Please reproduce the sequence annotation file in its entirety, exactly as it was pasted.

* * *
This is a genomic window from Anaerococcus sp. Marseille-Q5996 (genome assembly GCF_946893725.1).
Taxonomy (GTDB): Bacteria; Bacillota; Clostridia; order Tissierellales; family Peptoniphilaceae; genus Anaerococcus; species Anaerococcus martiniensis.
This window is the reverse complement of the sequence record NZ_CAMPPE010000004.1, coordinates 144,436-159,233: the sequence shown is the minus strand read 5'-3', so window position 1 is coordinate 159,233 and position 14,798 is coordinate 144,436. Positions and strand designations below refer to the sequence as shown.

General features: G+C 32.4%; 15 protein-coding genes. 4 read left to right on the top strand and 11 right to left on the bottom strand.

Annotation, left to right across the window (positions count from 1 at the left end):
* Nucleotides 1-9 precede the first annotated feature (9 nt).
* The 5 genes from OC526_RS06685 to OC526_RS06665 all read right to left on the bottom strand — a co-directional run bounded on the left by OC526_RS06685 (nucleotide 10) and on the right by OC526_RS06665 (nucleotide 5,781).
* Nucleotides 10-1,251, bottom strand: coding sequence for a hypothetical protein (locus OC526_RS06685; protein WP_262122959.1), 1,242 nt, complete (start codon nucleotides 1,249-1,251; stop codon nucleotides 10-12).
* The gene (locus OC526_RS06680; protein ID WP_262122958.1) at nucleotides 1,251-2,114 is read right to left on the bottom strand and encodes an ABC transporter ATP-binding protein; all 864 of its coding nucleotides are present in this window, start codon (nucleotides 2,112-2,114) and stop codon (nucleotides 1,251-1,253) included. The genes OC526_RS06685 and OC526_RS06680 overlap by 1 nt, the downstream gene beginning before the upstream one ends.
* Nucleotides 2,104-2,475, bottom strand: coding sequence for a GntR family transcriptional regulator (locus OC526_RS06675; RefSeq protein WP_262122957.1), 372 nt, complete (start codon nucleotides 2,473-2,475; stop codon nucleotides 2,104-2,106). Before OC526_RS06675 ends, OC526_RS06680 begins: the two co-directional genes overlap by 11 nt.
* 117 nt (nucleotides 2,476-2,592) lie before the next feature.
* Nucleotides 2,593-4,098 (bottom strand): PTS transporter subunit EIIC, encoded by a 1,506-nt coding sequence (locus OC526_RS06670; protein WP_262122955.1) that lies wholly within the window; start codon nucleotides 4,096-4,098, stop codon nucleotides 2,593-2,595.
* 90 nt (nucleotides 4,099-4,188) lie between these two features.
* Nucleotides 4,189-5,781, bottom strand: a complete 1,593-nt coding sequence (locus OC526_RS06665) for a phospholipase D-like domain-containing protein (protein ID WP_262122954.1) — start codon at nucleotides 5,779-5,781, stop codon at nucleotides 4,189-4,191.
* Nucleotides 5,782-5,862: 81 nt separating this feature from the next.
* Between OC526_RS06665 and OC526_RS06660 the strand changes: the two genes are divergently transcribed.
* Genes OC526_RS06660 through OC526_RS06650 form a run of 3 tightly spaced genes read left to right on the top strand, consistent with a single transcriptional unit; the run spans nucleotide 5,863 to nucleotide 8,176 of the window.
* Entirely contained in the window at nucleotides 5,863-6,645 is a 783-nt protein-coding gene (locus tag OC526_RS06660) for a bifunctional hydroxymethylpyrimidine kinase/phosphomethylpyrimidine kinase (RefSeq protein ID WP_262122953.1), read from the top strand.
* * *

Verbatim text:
This is a genomic window from Anaerococcus sp. Marseille-Q5996 (genome assembly GCF_946893725.1).
Taxonomy (GTDB): Bacteria; Bacillota; Clostridia; order Tissierellales; family Peptoniphilaceae; genus Anaerococcus; species Anaerococcus martiniensis.
This window is the reverse complement of the sequence record NZ_CAMPPE010000004.1, coordinates 144,436-159,233: the sequence shown is the minus strand read 5'-3', so window position 1 is coordinate 159,233 and position 14,798 is coordinate 144,436. Positions and strand designations below refer to the sequence as shown.

General features: G+C 32.4%; 15 protein-coding genes. 4 read left to right on the top strand and 11 right to left on the bottom strand.

Annotation, left to right across the window (positions count from 1 at the left end):
* Nucleotides 1-9 precede the first annotated feature (9 nt).
* The 5 genes from OC526_RS06685 to OC526_RS06665 all read right to left on the bottom strand — a co-directional run bounded on the left by OC526_RS06685 (nucleotide 10) and on the right by OC526_RS06665 (nucleotide 5,781).
* Nucleotides 10-1,251, bottom strand: coding sequence for a hypothetical protein (locus OC526_RS06685; protein WP_262122959.1), 1,242 nt, complete (start codon nucleotides 1,249-1,251; stop codon nucleotides 10-12).
* The gene (locus OC526_RS06680; protein ID WP_262122958.1) at nucleotides 1,251-2,114 is read right to left on the bottom strand and encodes an ABC transporter ATP-binding protein; all 864 of its coding nucleotides are present in this window, start codon (nucleotides 2,112-2,114) and stop codon (nucleotides 1,251-1,253) included. The genes OC526_RS06685 and OC526_RS06680 overlap by 1 nt, the downstream gene beginning before the upstream one ends.
* Nucleotides 2,104-2,475, bottom strand: coding sequence for a GntR family transcriptional regulator (locus OC526_RS06675; RefSeq protein WP_262122957.1), 372 nt, complete (start codon nucleotides 2,473-2,475; stop codon nucleotides 2,104-2,106). Before OC526_RS06675 ends, OC526_RS06680 begins: the two co-directional genes overlap by 11 nt.
* 117 nt (nucleotides 2,476-2,592) lie before the next feature.
* Nucleotides 2,593-4,098 (bottom strand): PTS transporter subunit EIIC, encoded by a 1,506-nt coding sequence (locus OC526_RS06670; protein WP_262122955.1) that lies wholly within the window; start codon nucleotides 4,096-4,098, stop codon nucleotides 2,593-2,595.
* 90 nt (nucleotides 4,099-4,188) lie between these two features.
* Nucleotides 4,189-5,781, bottom strand: a complete 1,593-nt coding sequence (locus OC526_RS06665) for a phospholipase D-like domain-containing protein (protein ID WP_262122954.1) — start codon at nucleotides 5,779-5,781, stop codon at nucleotides 4,189-4,191.
* Nucleotides 5,782-5,862: 81 nt separating this feature from the next.
* Between OC526_RS06665 and OC526_RS06660 the strand changes: the two genes are divergently transcribed.
* Genes OC526_RS06660 through OC526_RS06650 form a run of 3 tightly spaced genes read left to right on the top strand, consistent with a single transcriptional unit; the run spans nucleotide 5,863 to nucleotide 8,176 of the window.
* Entirely contained in the window at nucleotides 5,863-6,645 is a 783-nt protein-coding gene (locus tag OC526_RS06660) for a bifunctional hydroxymethylpyrimidine kinase/phosphomethylpyrimidine kinase (RefSeq protein ID WP_262122953.1), read from the top strand.